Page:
“This is important and much needed research that highlights the gap between what is needed to achieve 1.5 degrees and where current commitments from companies are at. While it’s clear that the energy sector is far from where it should be on planning for net zero, the fact that we are beginning to assess these commitments, as well as letting companies know we are scrutinising their approach, will no doubt drive further company responses.”

For more information about this media release please contact Kieran Lowe on +44 (0) 20 7107 5442 or k.lowe@lse.ac.uk or Bob Ward on +44 (0) 7811 320346 or r.e.ward@lse.ac.uk.

 

NOTES FOR EDITORS

  1. Data for the research was obtained from companies’ public disclosures, including annual reports, sustainability reports and responses to the CDP questionnaire. The data have been subject to internal quality control, according to which analysts reviewed the company assessments in detail, and overall trends across companies have been looked at with a view to identifying outliers and unusual patterns.
  2. The research looked at the public disclosures of 19 out of 20 of the largest coal mining companies by free float market cap, plus 1 other coal mining company that is listed as a “focus” company by the Climate Action 100+ investor initiative; 59 out of 62 of the largest electricity companies by free float market cap, plus 3 other electricity companies that are listed as focus companies by Climate Action 100+; and 44 out of 50 of the largest oil and gas companies by free float market cap, plus 6 other oil and gas companies that are listed as focus companies by Climate Action 100+.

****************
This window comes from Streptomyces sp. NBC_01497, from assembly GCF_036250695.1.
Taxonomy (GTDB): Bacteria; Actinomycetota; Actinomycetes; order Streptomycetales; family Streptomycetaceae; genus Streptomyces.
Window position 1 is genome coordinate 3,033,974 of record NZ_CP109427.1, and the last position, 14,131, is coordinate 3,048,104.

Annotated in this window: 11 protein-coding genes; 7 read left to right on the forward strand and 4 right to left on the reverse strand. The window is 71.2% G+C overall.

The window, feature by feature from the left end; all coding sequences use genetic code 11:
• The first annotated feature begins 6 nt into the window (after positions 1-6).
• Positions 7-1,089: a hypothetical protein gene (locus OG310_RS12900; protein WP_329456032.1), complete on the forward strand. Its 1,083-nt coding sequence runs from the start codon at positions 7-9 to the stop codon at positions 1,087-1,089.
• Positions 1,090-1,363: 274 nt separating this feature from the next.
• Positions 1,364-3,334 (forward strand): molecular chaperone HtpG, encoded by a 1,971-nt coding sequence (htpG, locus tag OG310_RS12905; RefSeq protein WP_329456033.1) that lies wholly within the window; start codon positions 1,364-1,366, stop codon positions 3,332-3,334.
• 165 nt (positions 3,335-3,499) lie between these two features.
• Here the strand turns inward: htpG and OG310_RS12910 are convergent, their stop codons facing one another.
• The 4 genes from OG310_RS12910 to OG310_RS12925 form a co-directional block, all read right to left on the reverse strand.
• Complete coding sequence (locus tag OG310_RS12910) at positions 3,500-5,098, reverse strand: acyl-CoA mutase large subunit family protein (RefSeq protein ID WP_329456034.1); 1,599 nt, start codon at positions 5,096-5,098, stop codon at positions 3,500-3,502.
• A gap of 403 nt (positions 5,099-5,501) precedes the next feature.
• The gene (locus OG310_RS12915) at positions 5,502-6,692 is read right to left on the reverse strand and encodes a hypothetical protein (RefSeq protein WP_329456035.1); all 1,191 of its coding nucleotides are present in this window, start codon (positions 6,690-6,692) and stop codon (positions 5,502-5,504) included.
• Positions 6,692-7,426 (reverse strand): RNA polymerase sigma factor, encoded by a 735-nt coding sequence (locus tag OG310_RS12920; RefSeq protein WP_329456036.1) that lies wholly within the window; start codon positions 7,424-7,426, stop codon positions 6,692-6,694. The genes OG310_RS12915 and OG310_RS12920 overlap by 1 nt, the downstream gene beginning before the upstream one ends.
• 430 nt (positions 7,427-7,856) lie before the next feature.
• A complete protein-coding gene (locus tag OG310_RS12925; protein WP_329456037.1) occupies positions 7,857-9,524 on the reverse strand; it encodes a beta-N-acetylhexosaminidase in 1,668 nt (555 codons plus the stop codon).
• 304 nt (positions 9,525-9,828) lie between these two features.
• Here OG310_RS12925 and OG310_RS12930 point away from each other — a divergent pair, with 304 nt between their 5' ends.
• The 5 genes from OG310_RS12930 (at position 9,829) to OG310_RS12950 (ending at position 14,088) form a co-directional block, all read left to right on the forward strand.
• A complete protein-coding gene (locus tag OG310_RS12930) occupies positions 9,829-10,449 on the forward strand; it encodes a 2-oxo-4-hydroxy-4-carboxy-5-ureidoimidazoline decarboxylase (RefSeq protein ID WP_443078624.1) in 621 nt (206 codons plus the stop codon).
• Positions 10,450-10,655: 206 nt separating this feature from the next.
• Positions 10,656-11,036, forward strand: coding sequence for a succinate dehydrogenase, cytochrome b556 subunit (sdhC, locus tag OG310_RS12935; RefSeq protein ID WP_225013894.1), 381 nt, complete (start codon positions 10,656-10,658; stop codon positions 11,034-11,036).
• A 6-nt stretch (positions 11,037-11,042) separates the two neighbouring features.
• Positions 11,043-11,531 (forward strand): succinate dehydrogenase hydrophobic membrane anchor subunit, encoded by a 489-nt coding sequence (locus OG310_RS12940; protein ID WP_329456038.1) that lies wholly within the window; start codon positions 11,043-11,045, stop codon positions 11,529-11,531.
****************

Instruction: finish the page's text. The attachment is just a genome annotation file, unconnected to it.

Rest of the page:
3. Dr. Hans-Otto Portner, co-chair of the Intergovernmental Panel on Climate Change (IPCC) working group on the impacts of climate change said at the publication of the Special Report on Global Warming of 1.5ºC, in October 2018: “Every extra bit of warming matters, especially since warming of 1.5ºC or higher increases the risk associated with long-lasting or irreversible changes, such as the loss of some ecosystems.”
  4. The Centre for Climate Energy Solutions found in 2017 that energy production of all types accounts for 72% of all emissions in 2013, using the World Resources Institute’s Climate Analysis Indicators Tool. This includes both direct and indirect emissions.
  5. The Grantham Research Institute on Climate Change and the Environment (http://www.lse.ac.uk/grantham) was launched at the London School of Economics and Political Science in October 2008. It is funded by The Grantham Foundation for the Protection of the Environment (http://www.granthamfoundation.org/).
  6. The ESRC Centre for Climate Change Economics and Policy (http://www.cccep.ac.uk/) is hosted by the University of Leeds and the London School of Economics and Political Science. It is funded by the UK Economic and Social Research Council (http://www.esrc.ac.uk/). The Centre’s mission is to advance public and private action on climate change through rigorous, innovative research.
  7. The Oxford Martin School at the University of Oxford (https://www.oxfordmartin.ox.ac.uk/) is a world-leading centre of pioneering research that addresses global challenges. It invests in research that cuts across disciplines to tackle a wide range of issues such as climate change, disease and inequality. The School supports novel, high risk and multidisciplinary projects that may not fit within conventional funding channels, because breaking boundaries can produce results that could dramatically improve the wellbeing of this and future generations. Underpinning all our research is the need to translate academic excellence into impact – from innovations in science, medicine and technology, through to providing expert advice and policy recommendations.